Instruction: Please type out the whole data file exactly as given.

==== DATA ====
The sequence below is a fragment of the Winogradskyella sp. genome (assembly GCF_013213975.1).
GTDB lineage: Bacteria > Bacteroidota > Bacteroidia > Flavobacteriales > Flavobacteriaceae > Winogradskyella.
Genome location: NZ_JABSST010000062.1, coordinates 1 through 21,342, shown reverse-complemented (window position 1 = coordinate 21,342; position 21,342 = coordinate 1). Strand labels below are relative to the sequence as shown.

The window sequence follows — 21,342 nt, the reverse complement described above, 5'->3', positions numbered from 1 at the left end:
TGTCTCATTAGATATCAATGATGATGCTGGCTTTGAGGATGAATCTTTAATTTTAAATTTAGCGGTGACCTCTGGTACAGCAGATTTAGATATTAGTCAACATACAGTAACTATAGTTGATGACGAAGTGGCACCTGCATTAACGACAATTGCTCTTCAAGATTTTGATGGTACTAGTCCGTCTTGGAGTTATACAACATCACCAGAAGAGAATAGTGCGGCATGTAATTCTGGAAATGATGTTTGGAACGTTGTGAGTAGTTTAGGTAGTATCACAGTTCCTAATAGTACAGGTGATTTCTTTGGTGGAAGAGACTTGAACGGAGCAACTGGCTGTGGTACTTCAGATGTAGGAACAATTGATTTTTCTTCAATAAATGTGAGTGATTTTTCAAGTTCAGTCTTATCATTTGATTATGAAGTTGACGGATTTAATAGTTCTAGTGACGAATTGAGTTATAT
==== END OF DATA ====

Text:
The sequence below is a fragment of the Winogradskyella sp. genome (assembly GCF_013213975.1).
GTDB lineage: Bacteria > Bacteroidota > Bacteroidia > Flavobacteriales > Flavobacteriaceae > Winogradskyella.
Genome location: NZ_JABSST010000062.1, coordinates 1 through 21,342, shown reverse-complemented (window position 1 = coordinate 21,342; position 21,342 = coordinate 1). Strand labels below are relative to the sequence as shown.

The window sequence follows — 21,342 nt, the reverse complement described above, 5'->3', positions numbered from 1 at the left end:
TGTCTCATTAGATATCAATGATGATGCTGGCTTTGAGGATGAATCTTTAATTTTAAATTTAGCGGTGACCTCTGGTACAGCAGATTTAGATATTAGTCAACATACAGTAACTATAGTTGATGACGAAGTGGCACCTGCATTAACGACAATTGCTCTTCAAGATTTTGATGGTACTAGTCCGTCTTGGAGTTATACAACATCACCAGAAGAGAATAGTGCGGCATGTAATTCTGGAAATGATGTTTGGAACGTTGTGAGTAGTTTAGGTAGTATCACAGTTCCTAATAGTACAGGTGATTTCTTTGGTGGAAGAGACTTGAACGGAGCAACTGGCTGTGGTACTTCAGATGTAGGAACAATTGATTTTTCTTCAATAAATGTGAGTGATTTTTCAAGTTCAGTCTTATCATTTGATTATGAAGTTGACGGATTTAATAGTTCTAGTGACGAATTGAGTTATAT